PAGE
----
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New Zealand For Kids- (continued)
by Lauryn Axelrod,
Wings over Taupo
From Rotorua, we headed to Taupo, a tourist resort built on the shores of a giant volcanic crater lake. The primary reason for going to Taupo was to go Tandem Skydiving, something Josh had always wanted to do. In addition to being the least expensive location in New Zealand for skydiving, Taupo has the reputation of being one of the most spectacular on a clear day.
And we couldn’t have asked for a better one. Cloudless blue skies, minimal wind, it was perfect. Fortunately, there was room for us to join one of the jumps that afternoon. All along, I had said that I would allow Josh to do it, if the company would take a 12-year old. “Of course,” they replied cheerily when I asked. “We’ve taken children as young as 2 and as old as 80!”
Next thing we knew, Josh was being suited up for a 12,000 foot altitude tandem parachute jump. I had staunchly refused to jump out of a perfectly good airplane believing that if I ever had to do it, I would go down with the plane first. But, after watching several planeloads of jumpers float gracefully to the ground with ear-to-ear-grins on their faces, I changed my mind and agreed to go with Josh, just in case he got frightened.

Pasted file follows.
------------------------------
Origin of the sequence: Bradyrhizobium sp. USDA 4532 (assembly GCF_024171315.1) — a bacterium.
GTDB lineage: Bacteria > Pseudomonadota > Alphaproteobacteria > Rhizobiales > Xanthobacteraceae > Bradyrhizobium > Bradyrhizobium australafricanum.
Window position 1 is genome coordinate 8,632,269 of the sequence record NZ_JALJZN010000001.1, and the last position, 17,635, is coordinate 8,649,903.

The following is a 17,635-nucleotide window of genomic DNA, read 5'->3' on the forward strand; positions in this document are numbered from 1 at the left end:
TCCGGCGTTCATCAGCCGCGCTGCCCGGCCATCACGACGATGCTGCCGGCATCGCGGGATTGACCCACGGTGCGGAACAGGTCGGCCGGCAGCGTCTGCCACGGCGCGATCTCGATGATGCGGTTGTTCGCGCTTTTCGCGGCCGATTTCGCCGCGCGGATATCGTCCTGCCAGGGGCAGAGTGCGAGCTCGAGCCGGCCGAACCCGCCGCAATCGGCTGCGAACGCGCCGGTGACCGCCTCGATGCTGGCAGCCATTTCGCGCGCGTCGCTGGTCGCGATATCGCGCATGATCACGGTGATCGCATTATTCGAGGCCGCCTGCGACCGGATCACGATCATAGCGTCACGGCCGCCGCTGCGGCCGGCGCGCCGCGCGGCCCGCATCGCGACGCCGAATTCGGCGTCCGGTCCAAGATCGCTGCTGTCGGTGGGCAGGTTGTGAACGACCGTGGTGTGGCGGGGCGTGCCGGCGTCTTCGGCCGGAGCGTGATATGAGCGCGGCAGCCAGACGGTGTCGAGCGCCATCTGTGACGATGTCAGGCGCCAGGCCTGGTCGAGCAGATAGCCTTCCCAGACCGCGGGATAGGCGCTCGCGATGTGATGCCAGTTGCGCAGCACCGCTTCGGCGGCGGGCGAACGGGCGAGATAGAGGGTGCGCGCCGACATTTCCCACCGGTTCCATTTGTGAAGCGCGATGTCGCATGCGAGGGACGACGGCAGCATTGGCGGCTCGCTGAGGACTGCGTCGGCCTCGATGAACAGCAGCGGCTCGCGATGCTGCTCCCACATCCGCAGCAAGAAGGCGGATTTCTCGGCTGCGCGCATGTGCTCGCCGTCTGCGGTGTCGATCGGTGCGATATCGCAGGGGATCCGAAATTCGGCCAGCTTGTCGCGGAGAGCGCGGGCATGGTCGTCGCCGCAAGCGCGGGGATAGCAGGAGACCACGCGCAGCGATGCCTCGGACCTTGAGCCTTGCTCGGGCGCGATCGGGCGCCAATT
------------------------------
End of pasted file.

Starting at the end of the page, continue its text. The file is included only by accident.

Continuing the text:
Josh wasn’t even close to scared, but I was petrified. The only consolation I had was that both he and I were strapped to big, strong, highly trained guys who were going to jump out of the plane and take us with them. We didn’t have to do anything but enjoy the 45 second freefall and several miuntes of floating beneath the colorful canopy to the ground.
When the time came to jump, our tandem masters turned our faces toward the camera to record our exit and then we were out of the plane. When I opened my eyes, I was falling at 200 km/h over the most spectacular scenery I had ever seen. All three snowtopped volcanoes of the Tongariro National Park were clearly visible and the sparkling blue waters of Lake Taupo were glinting in the sunlight.
45 seconds seemed like hours of jaw dropping exhilaration, and then at 5000 feet, our parachutes were deployed and we gently floated down to the ground. At one point I looked over at Josh, who was smiling like I had never seen him smile before. He was loving this. And when we landed, he came running up to me pleading if he could do it again, and again, and again.
But once was enough for me. Now I could say I had jumped out of an airplane. I had to come up with something else I would never do. But that’s one of the things about New Zealand: this is the adrenaline rush capital of the world. Never say never.